The crane was equipped with outriggers which, according to Carlson, were used to stabilize the unit; but it is undisputed that they were not being used at the time of the accident. Affixed to the crane was a plate which indicated that at the angle at which the boom of the crane was being operated at the time of the accident, the crane capacity without the outriggers was 17,700 pounds and with the outriggers was 31,000 pounds. Carlson testified that the outriggers have nothing to do with the lifting capacity of the boom.
At the time of the accident the boom contained an insert extending it ten feet. It was the insert which collapsed. Inserts were made by several manufacturers, and one of American Hoist's defenses was that it had not produced the particular insert which failed. An inspector testified that the insert had a plate on it which identified it as from American Hoist. At a deposition he testified that he did not know who manufactured the insert, but he explained this conflict, at least partially, by indicating that he meant that he did not know whether or to whom American Hoist might have subcontracted the production of the insert. Another inspector testified that the extension had not been removed and had been on the crane for some time because the paint on the bolts holding it was not cracked and it had not been painted over.
The complaint against American Hoist was framed in five counts. The basic facts alleged were consistent, but the counts were drafted so as to state causes of action under different theories of the law. Count I was based on negligence, Count II on express warranty, Count III on implied warranty, Count IV on strict liability, and Count V on res ipsa loquitur. Count V was stricken by plaintiff prior to trial.
Each of the original counts of the complaint alleged improper design, engineering, and manufacture. According to the defendant, the design and engineering claims were struck from the complaint at a conference prior to trial. Unfortunately, no one caused the record to show what took place at this conference. Plaintiff's counsel, who, unlike American Hoist's counsel, was not trial counsel, argues that we should not consider counsel's representations in this regard because they are foreign to the record. Normally plaintiff's position would have merit, but the record contains substantial support showing that somehow, prior to trial, the propriety of the design and the propriety of the engineering were eliminated as issues.*fn1 Plaintiff's case, therefore, must stand or fall on his evidence regarding the propriety of the manufacture of the crane.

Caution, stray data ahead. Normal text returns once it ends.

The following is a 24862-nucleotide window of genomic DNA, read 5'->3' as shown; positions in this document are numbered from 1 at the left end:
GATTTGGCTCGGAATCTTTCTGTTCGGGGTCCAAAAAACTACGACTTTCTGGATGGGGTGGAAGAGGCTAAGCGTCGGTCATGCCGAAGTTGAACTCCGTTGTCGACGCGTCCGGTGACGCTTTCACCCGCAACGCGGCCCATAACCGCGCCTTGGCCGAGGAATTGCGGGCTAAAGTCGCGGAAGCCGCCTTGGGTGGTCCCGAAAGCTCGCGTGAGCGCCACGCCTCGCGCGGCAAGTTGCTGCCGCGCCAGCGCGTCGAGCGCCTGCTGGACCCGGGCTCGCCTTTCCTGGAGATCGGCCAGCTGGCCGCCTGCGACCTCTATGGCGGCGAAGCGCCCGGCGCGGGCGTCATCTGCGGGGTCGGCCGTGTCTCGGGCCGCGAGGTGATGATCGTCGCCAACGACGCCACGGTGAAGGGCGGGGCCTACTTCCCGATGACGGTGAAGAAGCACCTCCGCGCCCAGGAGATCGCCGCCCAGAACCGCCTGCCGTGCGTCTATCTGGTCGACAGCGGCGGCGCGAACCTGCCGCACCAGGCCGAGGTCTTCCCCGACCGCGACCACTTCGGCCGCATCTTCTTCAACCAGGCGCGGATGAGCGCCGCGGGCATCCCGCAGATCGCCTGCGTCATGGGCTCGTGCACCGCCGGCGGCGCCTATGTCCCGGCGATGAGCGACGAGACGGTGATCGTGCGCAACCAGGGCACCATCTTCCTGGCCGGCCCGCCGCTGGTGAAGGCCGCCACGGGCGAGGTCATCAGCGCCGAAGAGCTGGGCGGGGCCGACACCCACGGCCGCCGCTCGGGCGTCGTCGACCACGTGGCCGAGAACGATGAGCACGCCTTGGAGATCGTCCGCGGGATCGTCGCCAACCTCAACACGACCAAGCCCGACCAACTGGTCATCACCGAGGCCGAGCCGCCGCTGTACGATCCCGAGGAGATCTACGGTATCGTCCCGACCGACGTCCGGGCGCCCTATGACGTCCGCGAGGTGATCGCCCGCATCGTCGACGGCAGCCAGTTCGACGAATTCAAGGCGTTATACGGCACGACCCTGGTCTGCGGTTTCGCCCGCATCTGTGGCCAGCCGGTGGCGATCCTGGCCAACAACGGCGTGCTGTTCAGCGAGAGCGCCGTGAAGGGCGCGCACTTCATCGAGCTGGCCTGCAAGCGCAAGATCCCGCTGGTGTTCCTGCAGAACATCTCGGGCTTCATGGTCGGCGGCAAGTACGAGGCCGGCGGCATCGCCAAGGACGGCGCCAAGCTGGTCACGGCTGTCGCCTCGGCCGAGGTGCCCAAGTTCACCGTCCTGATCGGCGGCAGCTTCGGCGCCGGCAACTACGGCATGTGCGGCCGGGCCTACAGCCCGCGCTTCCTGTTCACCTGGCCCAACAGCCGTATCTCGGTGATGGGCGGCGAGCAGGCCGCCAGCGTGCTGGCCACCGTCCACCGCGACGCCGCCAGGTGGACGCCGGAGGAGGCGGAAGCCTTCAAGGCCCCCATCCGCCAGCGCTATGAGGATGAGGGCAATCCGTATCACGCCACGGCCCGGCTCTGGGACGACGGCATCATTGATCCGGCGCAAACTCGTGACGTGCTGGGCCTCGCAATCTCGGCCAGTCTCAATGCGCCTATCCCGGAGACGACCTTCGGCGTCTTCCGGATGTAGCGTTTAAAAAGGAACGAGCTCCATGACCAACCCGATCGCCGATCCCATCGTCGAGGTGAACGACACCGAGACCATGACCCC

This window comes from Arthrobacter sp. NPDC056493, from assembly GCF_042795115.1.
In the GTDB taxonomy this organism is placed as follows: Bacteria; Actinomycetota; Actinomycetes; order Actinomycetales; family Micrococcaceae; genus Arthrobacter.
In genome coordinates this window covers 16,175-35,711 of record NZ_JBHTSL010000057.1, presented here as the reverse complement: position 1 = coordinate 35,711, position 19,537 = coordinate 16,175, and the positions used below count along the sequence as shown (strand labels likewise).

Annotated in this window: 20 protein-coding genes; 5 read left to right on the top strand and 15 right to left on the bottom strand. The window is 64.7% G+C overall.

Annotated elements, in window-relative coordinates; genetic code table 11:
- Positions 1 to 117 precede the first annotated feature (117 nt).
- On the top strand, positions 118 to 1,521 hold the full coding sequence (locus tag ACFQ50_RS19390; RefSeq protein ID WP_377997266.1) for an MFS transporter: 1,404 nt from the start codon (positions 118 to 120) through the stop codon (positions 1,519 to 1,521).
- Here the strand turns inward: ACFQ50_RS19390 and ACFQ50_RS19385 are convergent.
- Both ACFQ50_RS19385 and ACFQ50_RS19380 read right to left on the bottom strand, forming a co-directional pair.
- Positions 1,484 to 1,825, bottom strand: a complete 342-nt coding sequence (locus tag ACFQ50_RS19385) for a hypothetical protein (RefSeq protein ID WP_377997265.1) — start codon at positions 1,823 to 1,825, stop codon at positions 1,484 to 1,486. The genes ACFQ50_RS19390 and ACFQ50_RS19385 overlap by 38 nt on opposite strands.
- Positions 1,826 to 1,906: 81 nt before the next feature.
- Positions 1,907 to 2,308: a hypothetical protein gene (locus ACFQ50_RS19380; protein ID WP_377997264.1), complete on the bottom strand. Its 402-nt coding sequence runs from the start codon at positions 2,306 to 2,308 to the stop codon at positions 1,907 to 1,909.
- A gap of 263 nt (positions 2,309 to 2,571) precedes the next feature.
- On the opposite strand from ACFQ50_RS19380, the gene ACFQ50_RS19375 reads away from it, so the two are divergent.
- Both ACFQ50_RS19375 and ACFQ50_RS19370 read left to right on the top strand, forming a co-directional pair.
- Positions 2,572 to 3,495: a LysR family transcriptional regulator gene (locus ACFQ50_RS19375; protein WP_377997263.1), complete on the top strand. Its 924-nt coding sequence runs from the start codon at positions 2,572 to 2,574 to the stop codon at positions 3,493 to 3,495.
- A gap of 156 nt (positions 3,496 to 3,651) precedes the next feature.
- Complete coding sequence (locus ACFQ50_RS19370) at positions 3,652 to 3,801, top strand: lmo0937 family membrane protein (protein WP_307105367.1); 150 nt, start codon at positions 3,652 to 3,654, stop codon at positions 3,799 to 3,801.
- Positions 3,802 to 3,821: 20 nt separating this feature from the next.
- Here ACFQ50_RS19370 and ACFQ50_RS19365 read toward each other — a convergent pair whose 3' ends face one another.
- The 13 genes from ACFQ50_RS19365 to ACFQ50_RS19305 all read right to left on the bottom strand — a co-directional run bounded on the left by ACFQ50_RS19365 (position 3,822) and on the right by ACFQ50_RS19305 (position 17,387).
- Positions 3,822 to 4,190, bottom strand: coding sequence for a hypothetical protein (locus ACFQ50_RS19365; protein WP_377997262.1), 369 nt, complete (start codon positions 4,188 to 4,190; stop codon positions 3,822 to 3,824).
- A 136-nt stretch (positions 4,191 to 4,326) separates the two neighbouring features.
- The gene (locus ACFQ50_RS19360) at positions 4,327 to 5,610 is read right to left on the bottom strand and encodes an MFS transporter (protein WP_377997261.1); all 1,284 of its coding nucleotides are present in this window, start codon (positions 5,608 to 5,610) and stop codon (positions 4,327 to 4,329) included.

At the close of plaintiff's evidence, American Hoist moved for a directed verdict in its favor, which was granted. Regarding Count II, on express warranty, the court indicated that it had been withdrawn on the morning of trial but that in any event there was no evidence of any express warranty. Plaintiff does not contend in this appeal that this was error. The trial judge discussed each of the remaining counts individually, but his basic reason in each instance was that plaintiff's evidence showed that he was attempting to lift a ...